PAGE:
Stephen Shaler, Professor of Wood Science, University of Maine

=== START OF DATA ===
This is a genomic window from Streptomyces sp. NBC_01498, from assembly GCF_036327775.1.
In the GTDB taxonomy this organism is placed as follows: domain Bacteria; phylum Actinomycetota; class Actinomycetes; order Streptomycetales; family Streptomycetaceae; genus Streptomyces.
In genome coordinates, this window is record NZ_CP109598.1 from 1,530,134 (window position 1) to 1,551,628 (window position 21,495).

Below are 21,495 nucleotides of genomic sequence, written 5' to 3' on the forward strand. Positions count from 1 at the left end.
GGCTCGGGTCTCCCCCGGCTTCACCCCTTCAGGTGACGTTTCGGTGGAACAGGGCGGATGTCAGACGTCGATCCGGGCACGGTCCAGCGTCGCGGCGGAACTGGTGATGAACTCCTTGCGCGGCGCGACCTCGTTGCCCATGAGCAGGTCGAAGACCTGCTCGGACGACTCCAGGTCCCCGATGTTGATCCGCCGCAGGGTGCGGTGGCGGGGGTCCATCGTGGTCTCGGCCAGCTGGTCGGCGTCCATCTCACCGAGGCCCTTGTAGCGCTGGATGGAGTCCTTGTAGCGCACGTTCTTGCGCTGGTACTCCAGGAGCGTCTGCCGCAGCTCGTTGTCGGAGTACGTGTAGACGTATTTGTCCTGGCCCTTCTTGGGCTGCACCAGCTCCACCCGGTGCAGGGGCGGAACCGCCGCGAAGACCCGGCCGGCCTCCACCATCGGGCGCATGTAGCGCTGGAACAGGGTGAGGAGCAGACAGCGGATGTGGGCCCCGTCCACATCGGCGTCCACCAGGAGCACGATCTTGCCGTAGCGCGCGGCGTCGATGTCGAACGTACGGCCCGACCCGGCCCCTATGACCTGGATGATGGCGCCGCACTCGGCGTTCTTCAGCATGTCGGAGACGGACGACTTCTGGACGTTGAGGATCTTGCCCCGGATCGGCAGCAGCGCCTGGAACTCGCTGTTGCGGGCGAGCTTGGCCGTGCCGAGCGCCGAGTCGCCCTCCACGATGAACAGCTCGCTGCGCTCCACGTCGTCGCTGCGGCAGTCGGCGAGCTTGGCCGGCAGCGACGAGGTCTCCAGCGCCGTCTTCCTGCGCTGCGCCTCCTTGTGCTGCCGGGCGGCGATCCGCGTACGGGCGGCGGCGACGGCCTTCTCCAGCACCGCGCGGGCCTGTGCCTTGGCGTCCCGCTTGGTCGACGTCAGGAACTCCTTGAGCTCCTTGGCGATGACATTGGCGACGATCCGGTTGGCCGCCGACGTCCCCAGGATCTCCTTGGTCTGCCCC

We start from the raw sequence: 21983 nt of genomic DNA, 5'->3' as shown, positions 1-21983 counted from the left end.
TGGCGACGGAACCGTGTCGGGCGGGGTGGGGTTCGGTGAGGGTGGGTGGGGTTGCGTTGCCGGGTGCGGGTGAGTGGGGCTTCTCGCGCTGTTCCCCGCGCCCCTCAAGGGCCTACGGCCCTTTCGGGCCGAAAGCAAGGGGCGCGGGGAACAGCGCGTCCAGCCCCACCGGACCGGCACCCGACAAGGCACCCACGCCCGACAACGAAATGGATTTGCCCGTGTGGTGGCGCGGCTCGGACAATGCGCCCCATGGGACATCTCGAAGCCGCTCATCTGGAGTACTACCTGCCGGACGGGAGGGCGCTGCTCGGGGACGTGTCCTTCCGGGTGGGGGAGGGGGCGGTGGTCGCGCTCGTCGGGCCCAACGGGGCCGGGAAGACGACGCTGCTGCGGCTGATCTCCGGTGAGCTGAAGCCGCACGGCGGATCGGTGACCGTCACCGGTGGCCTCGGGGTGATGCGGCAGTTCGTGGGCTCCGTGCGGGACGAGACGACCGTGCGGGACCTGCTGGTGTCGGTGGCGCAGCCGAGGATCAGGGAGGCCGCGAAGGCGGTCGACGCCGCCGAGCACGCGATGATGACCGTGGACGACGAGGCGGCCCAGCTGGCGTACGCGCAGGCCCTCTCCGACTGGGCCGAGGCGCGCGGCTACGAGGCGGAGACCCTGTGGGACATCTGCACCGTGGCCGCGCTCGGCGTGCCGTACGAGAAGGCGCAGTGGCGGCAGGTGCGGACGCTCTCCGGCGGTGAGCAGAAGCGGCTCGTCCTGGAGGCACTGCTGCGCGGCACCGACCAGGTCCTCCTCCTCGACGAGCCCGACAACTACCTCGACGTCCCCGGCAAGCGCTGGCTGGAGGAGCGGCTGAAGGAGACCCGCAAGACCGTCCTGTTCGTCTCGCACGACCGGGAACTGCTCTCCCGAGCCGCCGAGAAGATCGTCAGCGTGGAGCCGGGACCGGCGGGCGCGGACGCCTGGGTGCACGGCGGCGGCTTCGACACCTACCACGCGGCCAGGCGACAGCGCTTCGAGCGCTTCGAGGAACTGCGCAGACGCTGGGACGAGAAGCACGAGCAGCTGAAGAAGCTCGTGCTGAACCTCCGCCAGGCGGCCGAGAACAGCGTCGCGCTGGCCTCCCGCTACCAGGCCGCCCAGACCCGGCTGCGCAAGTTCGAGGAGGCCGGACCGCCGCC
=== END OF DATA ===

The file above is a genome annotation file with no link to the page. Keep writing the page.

Ten years before the end of the last millennium (~1990 depending on whether indexing begins at 0 or 1) a friend of mine who was a Professor of Mathematics showed me his revolutionary NeXT computer—and the star of it was Mathematica. The immediate impact was its versatility and the ability to easily visualize computational results with the variety of plots. Over the years I’ve used Mathematica on Microsoft, Sun, Silicon Graphics, Macintosh, and Linux platforms, showing its versatility of platform support. It and my capabilities have evolved over the years. It has found a central footing in research and teaching over the years—starting out with its use for laminate analysis of composite materials, through neural network analysis of wood composite creep-rupture behavior, and Monte Carlo simulations as well as statistical distribution behavior of wood composite strength properties. The growth of the program capabilities (yea more statistics!) and interactivity has made it a favorite for graduate-level courses I teach. It has enabled the students and I to cover more concepts and gain a deeper appreciation of phenomena. It is the only teaching tool I really need. I’m an unabashed Mathematica lover and enjoy seeing the light turn on in students when they see what it can do—just as the light turned on in my face almost 25 years ago in front of that monochrome NeXT machine.